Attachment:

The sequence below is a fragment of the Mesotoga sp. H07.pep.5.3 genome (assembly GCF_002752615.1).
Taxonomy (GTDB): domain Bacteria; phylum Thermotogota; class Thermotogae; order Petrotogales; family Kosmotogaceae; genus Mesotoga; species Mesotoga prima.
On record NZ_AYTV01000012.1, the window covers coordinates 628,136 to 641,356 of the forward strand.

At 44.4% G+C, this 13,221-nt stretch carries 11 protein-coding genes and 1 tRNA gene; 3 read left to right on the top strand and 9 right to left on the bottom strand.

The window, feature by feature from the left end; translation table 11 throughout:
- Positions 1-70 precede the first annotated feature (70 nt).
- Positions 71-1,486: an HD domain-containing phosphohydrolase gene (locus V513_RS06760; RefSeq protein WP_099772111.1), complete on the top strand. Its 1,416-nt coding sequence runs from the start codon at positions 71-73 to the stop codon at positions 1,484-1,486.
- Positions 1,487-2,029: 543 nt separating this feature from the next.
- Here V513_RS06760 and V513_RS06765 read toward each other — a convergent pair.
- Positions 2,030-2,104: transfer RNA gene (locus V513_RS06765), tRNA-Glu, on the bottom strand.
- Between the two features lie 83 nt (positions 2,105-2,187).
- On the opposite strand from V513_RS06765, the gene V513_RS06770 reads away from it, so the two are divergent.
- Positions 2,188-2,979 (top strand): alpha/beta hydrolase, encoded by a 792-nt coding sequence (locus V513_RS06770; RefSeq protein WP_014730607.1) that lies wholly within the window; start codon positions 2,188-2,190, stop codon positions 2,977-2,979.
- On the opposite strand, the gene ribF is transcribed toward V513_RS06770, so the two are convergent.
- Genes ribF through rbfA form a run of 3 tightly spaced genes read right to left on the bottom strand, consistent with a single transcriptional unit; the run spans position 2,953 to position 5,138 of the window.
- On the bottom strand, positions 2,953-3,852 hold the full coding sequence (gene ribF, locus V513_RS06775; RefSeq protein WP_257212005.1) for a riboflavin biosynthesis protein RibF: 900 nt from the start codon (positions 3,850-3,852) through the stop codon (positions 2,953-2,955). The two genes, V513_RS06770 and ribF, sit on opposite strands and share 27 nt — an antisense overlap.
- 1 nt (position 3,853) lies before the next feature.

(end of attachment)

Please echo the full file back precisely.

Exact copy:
The sequence below is a fragment of the Mesotoga sp. H07.pep.5.3 genome (assembly GCF_002752615.1).
Taxonomy (GTDB): domain Bacteria; phylum Thermotogota; class Thermotogae; order Petrotogales; family Kosmotogaceae; genus Mesotoga; species Mesotoga prima.
On record NZ_AYTV01000012.1, the window covers coordinates 628,136 to 641,356 of the forward strand.

At 44.4% G+C, this 13,221-nt stretch carries 11 protein-coding genes and 1 tRNA gene; 3 read left to right on the top strand and 9 right to left on the bottom strand.

The window, feature by feature from the left end; translation table 11 throughout:
- Positions 1-70 precede the first annotated feature (70 nt).
- Positions 71-1,486: an HD domain-containing phosphohydrolase gene (locus V513_RS06760; RefSeq protein WP_099772111.1), complete on the top strand. Its 1,416-nt coding sequence runs from the start codon at positions 71-73 to the stop codon at positions 1,484-1,486.
- Positions 1,487-2,029: 543 nt separating this feature from the next.
- Here V513_RS06760 and V513_RS06765 read toward each other — a convergent pair.
- Positions 2,030-2,104: transfer RNA gene (locus V513_RS06765), tRNA-Glu, on the bottom strand.
- Between the two features lie 83 nt (positions 2,105-2,187).
- On the opposite strand from V513_RS06765, the gene V513_RS06770 reads away from it, so the two are divergent.
- Positions 2,188-2,979 (top strand): alpha/beta hydrolase, encoded by a 792-nt coding sequence (locus V513_RS06770; RefSeq protein WP_014730607.1) that lies wholly within the window; start codon positions 2,188-2,190, stop codon positions 2,977-2,979.
- On the opposite strand, the gene ribF is transcribed toward V513_RS06770, so the two are convergent.
- Genes ribF through rbfA form a run of 3 tightly spaced genes read right to left on the bottom strand, consistent with a single transcriptional unit; the run spans position 2,953 to position 5,138 of the window.
- On the bottom strand, positions 2,953-3,852 hold the full coding sequence (gene ribF, locus V513_RS06775; RefSeq protein WP_257212005.1) for a riboflavin biosynthesis protein RibF: 900 nt from the start codon (positions 3,850-3,852) through the stop codon (positions 2,953-2,955). The two genes, V513_RS06770 and ribF, sit on opposite strands and share 27 nt — an antisense overlap.
- 1 nt (position 3,853) lies before the next feature.